That is one of the things that I do love about church, the wholesomeness of it all. Good clean fun. Places you can bring your children or grandchildren and not worry about what they will be exposed to (besides the inevitable third cookie). The church is (well can be, is supposed to be, this one is) a community, a for-real community, a gathering of people with a shared common good in mind. Look around you right now. This is what He was talking about; not too good, not too bad, but just right.
He is telling us that we don’t need to be saints to follow Him on the Way to God. We don’t need to be brilliant or successful (though you probably could be and still be welcome, though He is less clear when it comes to being too rich and wanting to stay too rich). Being the salt of the earth means being our whole, true selves and being the community that we are, without pretense or posturing. Decent. Wholesome.
If we are the salt of the earth, we are also the light of the world… Where being the salt is how we are, being thoroughly decent, being wholesome, being the light of the world is shining that outward, being a wholesome example. It is evangelistic. It is communicating and inviting others to the warmth of your little fire.
And that light, it purifies! I don’t think there is an iota of wholesomeness in bag of Stay-Puff Marshmallows or a bar of Hershey’s chocolate, not when measured by any organic, whole-food, really any nutritional/economic standard; bereft of wholesomeness. But squeeze them between a Graham Cracker with your cousins over the fire that Nana built by the lake… that’s fruits of the light of the world shining and making the broken whole.
“The Salt of the Earth.” “The Light of the World.” Jesus is talking to us where we are. We are the people He has. Maybe not the people He wants, or that we will become, but we are who He has. And all He asks is that we listen to Him, and try to be ever closer to Him in thought, word and deed. That’s what the rest of the Sermon on the Mount is about. And it is for us. You.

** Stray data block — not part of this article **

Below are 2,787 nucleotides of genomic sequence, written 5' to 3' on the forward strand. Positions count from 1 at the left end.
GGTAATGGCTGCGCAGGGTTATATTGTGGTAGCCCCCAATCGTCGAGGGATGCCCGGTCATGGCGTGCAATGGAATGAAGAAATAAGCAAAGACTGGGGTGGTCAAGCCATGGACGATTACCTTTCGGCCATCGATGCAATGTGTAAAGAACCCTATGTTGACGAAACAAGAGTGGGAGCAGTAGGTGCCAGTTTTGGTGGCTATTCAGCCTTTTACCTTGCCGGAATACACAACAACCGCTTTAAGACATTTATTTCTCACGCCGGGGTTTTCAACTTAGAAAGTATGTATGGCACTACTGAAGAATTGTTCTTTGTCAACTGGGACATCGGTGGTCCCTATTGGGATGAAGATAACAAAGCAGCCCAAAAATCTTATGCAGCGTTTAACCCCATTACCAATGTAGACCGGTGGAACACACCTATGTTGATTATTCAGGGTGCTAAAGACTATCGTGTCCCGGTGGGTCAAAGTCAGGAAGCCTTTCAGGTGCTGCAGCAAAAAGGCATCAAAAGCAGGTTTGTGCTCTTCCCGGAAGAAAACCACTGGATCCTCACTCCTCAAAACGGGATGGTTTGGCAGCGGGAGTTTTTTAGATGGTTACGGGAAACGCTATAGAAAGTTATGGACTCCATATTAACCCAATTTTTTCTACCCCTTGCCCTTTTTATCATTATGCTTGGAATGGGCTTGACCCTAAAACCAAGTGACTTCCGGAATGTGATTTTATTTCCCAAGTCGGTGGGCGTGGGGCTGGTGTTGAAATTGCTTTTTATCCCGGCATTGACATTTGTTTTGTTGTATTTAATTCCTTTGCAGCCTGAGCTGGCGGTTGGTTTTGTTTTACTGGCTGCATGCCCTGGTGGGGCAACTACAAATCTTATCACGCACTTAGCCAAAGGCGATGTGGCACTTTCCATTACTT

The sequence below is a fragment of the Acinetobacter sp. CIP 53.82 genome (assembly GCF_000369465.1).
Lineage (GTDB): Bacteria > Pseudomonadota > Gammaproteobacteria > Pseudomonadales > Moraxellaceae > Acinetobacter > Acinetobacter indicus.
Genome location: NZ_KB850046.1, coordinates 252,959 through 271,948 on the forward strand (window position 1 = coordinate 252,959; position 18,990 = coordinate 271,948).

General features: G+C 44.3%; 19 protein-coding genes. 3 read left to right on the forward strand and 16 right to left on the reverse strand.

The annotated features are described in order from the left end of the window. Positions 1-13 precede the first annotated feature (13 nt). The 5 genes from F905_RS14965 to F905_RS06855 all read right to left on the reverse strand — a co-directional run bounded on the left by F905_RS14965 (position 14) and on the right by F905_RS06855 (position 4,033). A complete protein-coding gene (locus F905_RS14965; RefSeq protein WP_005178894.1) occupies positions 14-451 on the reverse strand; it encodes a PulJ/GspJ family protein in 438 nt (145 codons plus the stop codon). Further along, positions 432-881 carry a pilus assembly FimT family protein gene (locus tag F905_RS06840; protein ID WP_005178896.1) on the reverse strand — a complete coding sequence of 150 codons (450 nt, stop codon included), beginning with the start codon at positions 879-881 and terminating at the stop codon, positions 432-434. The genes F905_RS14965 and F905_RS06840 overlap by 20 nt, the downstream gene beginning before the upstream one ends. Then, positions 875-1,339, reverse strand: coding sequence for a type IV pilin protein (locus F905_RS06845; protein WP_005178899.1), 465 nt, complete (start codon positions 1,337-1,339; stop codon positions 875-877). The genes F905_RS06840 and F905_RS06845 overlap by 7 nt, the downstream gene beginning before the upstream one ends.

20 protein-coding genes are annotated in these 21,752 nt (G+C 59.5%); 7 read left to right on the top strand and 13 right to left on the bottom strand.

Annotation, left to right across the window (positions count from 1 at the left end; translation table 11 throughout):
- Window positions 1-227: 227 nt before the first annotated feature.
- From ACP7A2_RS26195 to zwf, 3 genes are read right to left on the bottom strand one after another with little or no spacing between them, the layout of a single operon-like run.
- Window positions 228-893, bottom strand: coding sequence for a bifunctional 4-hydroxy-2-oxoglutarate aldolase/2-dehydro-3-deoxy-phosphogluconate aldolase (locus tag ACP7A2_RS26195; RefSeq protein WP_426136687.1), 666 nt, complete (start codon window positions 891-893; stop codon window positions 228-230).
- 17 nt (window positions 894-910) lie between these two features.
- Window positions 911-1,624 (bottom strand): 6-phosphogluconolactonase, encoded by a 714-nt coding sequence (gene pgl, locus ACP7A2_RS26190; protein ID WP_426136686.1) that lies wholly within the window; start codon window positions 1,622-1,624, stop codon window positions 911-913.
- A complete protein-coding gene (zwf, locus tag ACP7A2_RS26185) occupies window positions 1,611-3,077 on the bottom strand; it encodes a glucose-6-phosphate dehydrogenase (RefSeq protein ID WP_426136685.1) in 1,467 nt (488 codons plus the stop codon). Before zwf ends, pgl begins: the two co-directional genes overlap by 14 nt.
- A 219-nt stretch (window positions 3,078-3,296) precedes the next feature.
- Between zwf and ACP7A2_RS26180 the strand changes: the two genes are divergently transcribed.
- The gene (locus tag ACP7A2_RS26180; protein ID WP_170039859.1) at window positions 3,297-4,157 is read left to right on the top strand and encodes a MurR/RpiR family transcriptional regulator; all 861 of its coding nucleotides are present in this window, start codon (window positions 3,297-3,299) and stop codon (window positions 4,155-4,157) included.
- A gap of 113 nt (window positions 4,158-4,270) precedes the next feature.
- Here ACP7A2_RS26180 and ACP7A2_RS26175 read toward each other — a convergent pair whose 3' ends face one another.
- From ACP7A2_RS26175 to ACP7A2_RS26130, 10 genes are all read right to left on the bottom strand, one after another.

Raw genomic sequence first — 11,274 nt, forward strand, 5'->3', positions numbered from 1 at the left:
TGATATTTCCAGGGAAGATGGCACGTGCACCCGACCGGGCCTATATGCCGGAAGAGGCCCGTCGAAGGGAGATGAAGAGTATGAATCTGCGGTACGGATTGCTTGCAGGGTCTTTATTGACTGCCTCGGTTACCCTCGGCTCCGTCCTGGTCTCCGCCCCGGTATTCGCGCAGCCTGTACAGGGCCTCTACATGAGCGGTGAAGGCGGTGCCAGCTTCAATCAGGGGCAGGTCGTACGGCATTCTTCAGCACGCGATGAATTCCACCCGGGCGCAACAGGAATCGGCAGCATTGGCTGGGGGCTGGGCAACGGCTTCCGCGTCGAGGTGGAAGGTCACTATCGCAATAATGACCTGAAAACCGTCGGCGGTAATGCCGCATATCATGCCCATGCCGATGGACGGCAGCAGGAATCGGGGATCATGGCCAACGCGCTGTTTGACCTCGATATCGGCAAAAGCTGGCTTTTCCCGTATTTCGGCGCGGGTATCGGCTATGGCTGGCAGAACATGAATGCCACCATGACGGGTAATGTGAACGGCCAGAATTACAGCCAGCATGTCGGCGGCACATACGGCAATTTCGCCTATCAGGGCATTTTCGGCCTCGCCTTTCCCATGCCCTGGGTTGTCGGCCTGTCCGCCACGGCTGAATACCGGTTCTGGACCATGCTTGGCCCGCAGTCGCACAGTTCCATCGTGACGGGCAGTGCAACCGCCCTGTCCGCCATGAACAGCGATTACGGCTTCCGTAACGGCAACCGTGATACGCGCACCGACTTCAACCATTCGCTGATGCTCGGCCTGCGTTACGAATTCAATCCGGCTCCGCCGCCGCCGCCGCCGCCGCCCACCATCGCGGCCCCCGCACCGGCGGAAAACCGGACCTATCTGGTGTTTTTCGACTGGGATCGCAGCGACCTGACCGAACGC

We need all types if this world is going to come about. We need the revolutionaries to keep the fires stoked. (Not everyone with a black mask is an enemy or is lashing out mindlessly). We need the thinkers and writers, public intellectuals to frame the debate. We need policy makers and influence-rs to do the technical work, protecting or laying legal foundations for the common good. We need artists and musicians to show us the truth in its many colors. And most of all, we need the salt of the earth. We need grandma’s cookies and grandpa’s stories. We need moms and dads teaching their kids right from wrong. We need neighbors keeping an eye on each other, and kindly decent people to volunteer to help out our homeless neighbors, to keep the church doors open, to bring a casserole to someone coming out of surgery. The world, this nation, it’s not out there, it’s not what we peer at through the 3 by 6 screen in our pocket. It is right here. Right now. It is what you see and smell and taste, and it is who you know and how you treat them.
That’s the salt of the earth. Jesus’ people. Decent. Wholesome. Doing what needs doing. Giving the time you have for what needs to be done. I’ll end today with the poem I shared in the newsletter this week. It is called “A Time to Talk” by Robert Frost and I think he puts it as good as anyone the fruits of being the salt of the earth. Being this kind of person, decent and wholesome, friendly and kind, getting your priorities right, that’s going to go a long way in keeping us all together, building our resiliency as individuals and as a Christian community, and giving our society a foundation of rock upon which we can build the world Jesus Christ intends for us to live in. And being this way, we will be in a posture to begin on the divinely hard work of making the Commonwealth real that Jesus lays out in the rest of the Sermon on the Mount.
A Time to Talk
When a friend calls to me from the road And slows his horse to a meaning walk, I don’t stand still and look around On all the hills I haven’t hoed, And shout from where I am, 'What is it?’ No, not as there is a time to talk. I thrust my hoe in the mellow ground, Blade-end up and five feet tall, And plod: I go up to the stone wall For a friendly visit.